The Play Everywhere Challenge, which opened to the public this week, is a $1 million national competition that will award innovative, replicable ideas in city redevelopment and design that make play easy, available and fun for kids and families. The Challenge seeks creative and community-driven solutions that integrate play into everyday life and unexpected places – sidewalks, vacant lots, bus stops, open streets, and beyond. At Playworld, we’re excited to see the creative and awe-inspiring ideas the Play Everywhere Challenge generates.

    Designing meaningful play experiences and believing in the transformative power of play are central to our values at Playworld. We’re thrilled to collaborate on an initiative that will rally applicants who share our goal of promoting daily play as key to ensuring the health and success of America's kids.

    Applications are being accepted through May 31, 2016. Submit your creative solution to make play a way of life in everyday and unexpected locations.

    To learn more about the Play Everywhere Challenge and submit your idea, visit playeverywhere.kaboom.org.

  • National Park Rx Day

    Have you had a healthy dose of the outdoors recently? If not, Park Rx Day is just what the doctor ordered. April 24th marks the first ever National Park Rx Day. Sponsored by the National Park Service, it’s a full 24 hours dedicated to promoting parks, nature and outdoor play in an effort to improve human health. In other words, it is a time to recognize just how beneficial nature can be to our well-being.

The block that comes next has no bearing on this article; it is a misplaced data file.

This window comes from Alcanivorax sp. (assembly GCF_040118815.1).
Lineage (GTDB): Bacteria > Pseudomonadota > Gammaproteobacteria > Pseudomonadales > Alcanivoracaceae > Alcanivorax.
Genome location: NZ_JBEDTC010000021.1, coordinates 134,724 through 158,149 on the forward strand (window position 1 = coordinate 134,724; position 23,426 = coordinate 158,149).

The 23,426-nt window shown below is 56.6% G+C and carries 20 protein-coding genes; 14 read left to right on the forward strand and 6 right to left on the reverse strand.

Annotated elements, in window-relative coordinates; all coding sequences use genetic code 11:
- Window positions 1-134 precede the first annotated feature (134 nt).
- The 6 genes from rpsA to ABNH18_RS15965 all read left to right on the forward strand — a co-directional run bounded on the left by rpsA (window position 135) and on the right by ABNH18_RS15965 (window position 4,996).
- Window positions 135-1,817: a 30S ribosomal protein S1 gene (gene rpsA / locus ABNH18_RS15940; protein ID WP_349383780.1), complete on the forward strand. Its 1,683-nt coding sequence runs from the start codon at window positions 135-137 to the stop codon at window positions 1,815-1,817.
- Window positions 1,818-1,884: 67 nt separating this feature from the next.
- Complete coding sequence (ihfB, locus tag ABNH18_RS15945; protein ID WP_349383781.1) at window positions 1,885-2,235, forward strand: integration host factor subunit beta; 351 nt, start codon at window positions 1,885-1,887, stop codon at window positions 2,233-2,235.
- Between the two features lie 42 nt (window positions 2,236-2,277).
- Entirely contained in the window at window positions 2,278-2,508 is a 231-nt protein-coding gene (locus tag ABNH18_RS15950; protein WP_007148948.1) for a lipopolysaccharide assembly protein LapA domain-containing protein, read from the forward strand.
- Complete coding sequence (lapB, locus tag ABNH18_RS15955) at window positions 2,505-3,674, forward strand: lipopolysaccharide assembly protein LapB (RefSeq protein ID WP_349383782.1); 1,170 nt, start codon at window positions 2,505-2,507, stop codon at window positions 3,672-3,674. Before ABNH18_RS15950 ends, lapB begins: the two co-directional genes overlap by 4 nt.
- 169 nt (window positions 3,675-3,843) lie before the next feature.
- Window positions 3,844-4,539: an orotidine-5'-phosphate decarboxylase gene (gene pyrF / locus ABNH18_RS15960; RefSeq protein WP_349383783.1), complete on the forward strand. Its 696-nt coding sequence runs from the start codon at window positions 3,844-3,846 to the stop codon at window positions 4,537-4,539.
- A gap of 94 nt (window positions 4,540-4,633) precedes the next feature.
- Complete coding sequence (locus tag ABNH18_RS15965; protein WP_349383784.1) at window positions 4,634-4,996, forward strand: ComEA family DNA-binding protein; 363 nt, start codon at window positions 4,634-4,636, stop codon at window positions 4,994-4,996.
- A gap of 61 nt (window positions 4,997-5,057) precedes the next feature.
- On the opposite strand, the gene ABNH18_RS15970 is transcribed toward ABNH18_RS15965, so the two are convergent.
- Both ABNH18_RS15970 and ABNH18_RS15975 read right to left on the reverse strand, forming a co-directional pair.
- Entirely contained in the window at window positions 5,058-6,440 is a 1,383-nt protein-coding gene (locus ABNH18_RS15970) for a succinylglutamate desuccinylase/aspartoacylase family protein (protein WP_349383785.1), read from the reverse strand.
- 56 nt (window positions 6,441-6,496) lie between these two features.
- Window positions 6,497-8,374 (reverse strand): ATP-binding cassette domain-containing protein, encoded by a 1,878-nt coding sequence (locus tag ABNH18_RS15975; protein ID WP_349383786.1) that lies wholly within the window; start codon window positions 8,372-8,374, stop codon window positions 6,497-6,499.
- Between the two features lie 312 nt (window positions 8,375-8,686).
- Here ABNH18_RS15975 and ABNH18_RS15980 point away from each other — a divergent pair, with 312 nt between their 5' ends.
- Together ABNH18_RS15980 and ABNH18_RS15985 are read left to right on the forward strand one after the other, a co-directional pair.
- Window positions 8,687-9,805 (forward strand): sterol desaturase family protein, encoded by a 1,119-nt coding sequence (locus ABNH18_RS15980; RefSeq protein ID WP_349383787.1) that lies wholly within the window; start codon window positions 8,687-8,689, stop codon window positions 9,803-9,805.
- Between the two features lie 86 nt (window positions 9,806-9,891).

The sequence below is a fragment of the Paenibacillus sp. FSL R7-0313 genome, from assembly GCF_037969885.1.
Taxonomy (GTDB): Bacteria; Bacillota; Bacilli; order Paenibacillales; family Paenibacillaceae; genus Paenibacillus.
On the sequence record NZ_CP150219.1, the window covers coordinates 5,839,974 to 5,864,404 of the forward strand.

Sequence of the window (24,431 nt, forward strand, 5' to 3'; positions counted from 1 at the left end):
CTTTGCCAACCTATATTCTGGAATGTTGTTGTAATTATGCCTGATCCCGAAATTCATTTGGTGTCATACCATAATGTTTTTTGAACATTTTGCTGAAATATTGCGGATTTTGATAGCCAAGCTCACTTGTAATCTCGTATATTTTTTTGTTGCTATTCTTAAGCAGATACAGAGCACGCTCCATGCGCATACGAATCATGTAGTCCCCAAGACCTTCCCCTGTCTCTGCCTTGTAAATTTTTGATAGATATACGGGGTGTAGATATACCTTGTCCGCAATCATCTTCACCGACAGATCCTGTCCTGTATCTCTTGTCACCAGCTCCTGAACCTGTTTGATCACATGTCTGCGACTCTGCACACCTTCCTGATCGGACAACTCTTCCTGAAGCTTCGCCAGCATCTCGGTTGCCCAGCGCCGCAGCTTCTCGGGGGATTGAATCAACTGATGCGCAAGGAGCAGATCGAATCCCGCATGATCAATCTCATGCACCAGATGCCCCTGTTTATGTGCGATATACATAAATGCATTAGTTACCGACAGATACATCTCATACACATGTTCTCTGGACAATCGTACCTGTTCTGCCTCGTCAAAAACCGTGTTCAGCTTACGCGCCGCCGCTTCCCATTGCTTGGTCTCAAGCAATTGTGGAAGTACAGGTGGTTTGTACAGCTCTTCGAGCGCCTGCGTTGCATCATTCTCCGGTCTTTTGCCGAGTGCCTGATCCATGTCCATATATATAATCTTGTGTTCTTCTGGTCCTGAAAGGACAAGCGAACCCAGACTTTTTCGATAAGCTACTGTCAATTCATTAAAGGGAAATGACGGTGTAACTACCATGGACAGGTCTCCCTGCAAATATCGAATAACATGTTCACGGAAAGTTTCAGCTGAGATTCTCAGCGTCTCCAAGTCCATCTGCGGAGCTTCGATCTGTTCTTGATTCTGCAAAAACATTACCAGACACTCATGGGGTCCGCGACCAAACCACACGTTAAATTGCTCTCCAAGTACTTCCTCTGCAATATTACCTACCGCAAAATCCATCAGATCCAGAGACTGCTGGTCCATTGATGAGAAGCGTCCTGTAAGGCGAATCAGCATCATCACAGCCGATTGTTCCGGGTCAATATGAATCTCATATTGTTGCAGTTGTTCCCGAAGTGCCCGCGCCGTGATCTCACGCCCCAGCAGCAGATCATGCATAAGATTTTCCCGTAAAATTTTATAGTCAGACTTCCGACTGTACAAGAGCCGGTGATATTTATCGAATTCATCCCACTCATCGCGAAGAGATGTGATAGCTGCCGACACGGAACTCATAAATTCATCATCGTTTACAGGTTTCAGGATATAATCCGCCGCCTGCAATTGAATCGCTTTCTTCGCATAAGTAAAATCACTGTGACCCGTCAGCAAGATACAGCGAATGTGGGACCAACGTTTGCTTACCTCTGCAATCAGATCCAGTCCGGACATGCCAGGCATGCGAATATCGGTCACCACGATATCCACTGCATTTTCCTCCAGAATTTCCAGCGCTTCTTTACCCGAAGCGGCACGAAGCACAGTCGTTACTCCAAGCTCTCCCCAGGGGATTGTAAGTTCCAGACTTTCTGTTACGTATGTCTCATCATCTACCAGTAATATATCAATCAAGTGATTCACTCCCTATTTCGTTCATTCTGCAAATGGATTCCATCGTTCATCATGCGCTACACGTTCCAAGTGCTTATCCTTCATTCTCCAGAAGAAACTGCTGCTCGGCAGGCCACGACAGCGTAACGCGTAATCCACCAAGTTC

Getting active and outside is more important than ever in this technology-filled era. According to the National Park Service, “Last fall, the U.S. Surgeon General released a call to action to promote walking and walkable communities. National Park Rx Day builds on this call to action and provides citizens with parks and green spaces to promote public health.”

    Today, like every other day, it’s important get outside and get active! As we all know, play is a critical piece of children and adults’ lives, alike. But people often forget that engaging in unstructured, outdoor play is just as important. Being active in the fresh air has various mental, social and physical benefits. Increased time outside can lead to improved mood, improved health and increased connections with community and nature. On National Park Rx Day, it’s important to recognize these benefits of the great outdoors.

    Parks present various opportunities for activities from walking on trails to playing on playgrounds to having a picnic. Each activity provides a chance to connect with nature in a different way – whether it be soaking up some sunshine or running off some stress on your favorite trail.